In the Spring of 2016, I received a Fellowship from the Center of the Humanities to support my work at the magazine Triple Canopy. Triple Canopy is a publication that exists in multiple formats: online, in print, and as events and exhibitions. This elasticity and their critical approach to publishing were what originally drew me to the organization. As an undergraduate, I wrote my honors thesis on feminist publishing, and I continue to be interested in publishing as an artistic and political act. Publishing is a mode of recording and circulating information, but it also serves to create publics, foster community, and ensure visibility. All of these aspects are particularly important for minority populations, whether that status is a product of gender, race, or class. As such, it is a rich field of study, one that is growing within Art History and other disciplines within the humanities. The study of publication is, it should be noted, inherently interdisciplinary.

In 2014, the summer before I began my PhD at CUNY, I participated in Triple Canopy's first annual Publication Intensive, a two-week summer program for designers, writers, editors, artists, and academics involved in publishing. Last spring, with the aid of the fellowship from the Seminar on Public Engagement and Collaborative Research, I co-ran the third iteration of program alongside Triple Canopy Editorial Director Molly Kleiman. Together, we selected the participants, created the syllabus, invited guests, and planned studio visits. We also co-led the daily seminar sessions. Students in the intensive hailed from all over the world; the cohort included a book publisher from England, a graphic designer from Sharjah in the United Arab Emirates, and an art student from Toronto. They met with editors of the magazine, practicing artists, publishers, and curators. We discussed architecture, race, public policy, archives, music, and computer programming.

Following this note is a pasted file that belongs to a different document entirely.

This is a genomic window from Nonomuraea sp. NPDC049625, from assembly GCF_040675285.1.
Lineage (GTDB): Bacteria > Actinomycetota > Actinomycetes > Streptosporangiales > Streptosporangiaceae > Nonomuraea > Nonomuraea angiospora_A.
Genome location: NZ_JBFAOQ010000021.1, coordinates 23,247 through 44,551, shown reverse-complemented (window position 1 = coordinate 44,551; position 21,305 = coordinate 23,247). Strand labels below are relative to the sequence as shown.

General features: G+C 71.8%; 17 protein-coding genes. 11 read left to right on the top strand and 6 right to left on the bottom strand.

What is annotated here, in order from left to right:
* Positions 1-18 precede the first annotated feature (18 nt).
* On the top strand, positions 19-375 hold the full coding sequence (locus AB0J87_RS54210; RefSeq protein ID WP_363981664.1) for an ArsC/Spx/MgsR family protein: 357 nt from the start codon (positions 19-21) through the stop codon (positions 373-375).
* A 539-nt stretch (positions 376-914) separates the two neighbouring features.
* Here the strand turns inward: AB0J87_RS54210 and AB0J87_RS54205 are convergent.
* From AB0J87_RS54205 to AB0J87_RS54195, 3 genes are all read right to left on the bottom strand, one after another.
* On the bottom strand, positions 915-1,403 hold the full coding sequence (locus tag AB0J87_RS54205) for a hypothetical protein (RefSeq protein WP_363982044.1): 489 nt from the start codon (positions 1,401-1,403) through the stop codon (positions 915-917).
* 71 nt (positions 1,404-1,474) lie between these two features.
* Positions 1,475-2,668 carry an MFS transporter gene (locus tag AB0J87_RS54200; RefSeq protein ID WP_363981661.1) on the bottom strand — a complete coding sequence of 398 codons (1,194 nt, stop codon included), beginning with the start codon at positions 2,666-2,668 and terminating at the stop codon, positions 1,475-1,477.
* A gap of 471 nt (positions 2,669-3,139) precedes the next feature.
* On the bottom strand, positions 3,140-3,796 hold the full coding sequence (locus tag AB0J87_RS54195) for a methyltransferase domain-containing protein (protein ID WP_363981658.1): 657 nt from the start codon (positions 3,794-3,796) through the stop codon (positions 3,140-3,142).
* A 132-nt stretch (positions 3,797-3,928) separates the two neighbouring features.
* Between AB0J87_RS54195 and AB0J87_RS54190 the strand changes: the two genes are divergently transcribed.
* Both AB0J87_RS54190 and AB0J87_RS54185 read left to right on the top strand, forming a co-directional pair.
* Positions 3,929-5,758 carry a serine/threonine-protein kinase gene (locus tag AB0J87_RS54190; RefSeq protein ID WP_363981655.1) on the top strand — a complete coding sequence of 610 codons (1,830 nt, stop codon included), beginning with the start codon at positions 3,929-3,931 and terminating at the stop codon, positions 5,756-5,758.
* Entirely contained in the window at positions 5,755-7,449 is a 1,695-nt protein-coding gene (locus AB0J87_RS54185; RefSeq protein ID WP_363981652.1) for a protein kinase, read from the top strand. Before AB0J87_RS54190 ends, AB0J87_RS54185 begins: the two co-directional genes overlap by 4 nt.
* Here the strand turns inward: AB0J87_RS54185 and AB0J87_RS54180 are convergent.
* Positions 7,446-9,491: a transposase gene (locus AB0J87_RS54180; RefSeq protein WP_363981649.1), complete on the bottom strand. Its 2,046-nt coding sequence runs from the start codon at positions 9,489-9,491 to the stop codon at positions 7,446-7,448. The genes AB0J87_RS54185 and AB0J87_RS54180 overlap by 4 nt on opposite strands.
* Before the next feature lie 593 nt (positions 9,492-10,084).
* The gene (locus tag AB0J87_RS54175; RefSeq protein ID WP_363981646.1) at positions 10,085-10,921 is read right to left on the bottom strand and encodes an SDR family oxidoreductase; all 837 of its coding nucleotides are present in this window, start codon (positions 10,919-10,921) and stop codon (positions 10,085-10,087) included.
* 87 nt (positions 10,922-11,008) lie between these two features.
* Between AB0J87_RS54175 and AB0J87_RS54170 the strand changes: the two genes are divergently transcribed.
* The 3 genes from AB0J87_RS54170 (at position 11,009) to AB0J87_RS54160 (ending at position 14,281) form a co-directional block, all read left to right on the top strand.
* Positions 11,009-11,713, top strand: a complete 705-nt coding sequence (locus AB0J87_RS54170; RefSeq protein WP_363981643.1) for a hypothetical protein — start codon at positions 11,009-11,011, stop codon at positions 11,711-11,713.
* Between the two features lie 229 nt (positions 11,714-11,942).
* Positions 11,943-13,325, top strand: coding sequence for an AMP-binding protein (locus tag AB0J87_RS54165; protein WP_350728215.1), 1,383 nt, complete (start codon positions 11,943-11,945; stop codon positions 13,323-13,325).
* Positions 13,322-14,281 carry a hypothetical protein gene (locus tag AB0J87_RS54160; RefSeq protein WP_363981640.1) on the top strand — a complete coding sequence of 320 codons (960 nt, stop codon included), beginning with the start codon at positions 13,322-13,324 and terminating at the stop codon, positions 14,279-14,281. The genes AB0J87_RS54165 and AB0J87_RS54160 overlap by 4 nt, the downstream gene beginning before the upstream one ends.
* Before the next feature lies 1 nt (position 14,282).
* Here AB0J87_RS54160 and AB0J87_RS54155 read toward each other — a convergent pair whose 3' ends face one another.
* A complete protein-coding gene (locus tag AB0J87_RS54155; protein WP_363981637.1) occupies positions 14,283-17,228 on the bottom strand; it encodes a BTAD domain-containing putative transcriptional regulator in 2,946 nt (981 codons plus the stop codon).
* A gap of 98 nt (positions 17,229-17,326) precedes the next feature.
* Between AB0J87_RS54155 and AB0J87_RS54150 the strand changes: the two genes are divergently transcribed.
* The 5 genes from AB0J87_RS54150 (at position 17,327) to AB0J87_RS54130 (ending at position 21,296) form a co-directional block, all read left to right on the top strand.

PI_1.jpg#asset:12161Participants in the 2016 Triple Canopy Publication Intensive with students from the School for Poetic Computation. Courtesy of Triple Canopy

Working on the Publication Intensive was beneficial for me in many respects. Academically, I had the opportunity to explore a topic that is central to my own research. The ability to do so outside of the classroom, free from the confines and expectations of my discipline, was an extremely valuable experience that I know will come in handy as I continue to develop my own work. In this context, I was able to experiment with lesson planning, syllabus writing, and relating with participants. Professionally, I met people working in my field of study, an opportunity that is normally not part of PhD coursework. Discussing publications with these individuals also gave me new ways of thinking about how publications work and what they do. And practically, I gained hands on teaching experience, which supplemented the teaching work I already do as a graduate student.

What I found most exciting about the Publication Intensive, both when I participated in it back in 2014 and when I organized it two years later, was the intellectual rigor that was fostered outside of a traditional classroom context. Ultimately, this was a product of the dedication and intelligence of the participants themselves. I learned so much from my peers and the diverse perspectives they brought to issues that would have otherwise escaped my own intellectual purview. The possibility of creating these types of learning spaces—collaborative, non-hierarchical, malleable, and self-directed—is something I am very much invested in.


Maya Harakawa

Maya Harakawa is a PhD student in the Art History program at the CUNY Graduate Center, where her research focuses on urban history and issues of publicity, race, and gender in post-war American art. Her writing and interviews has appeared in numerous...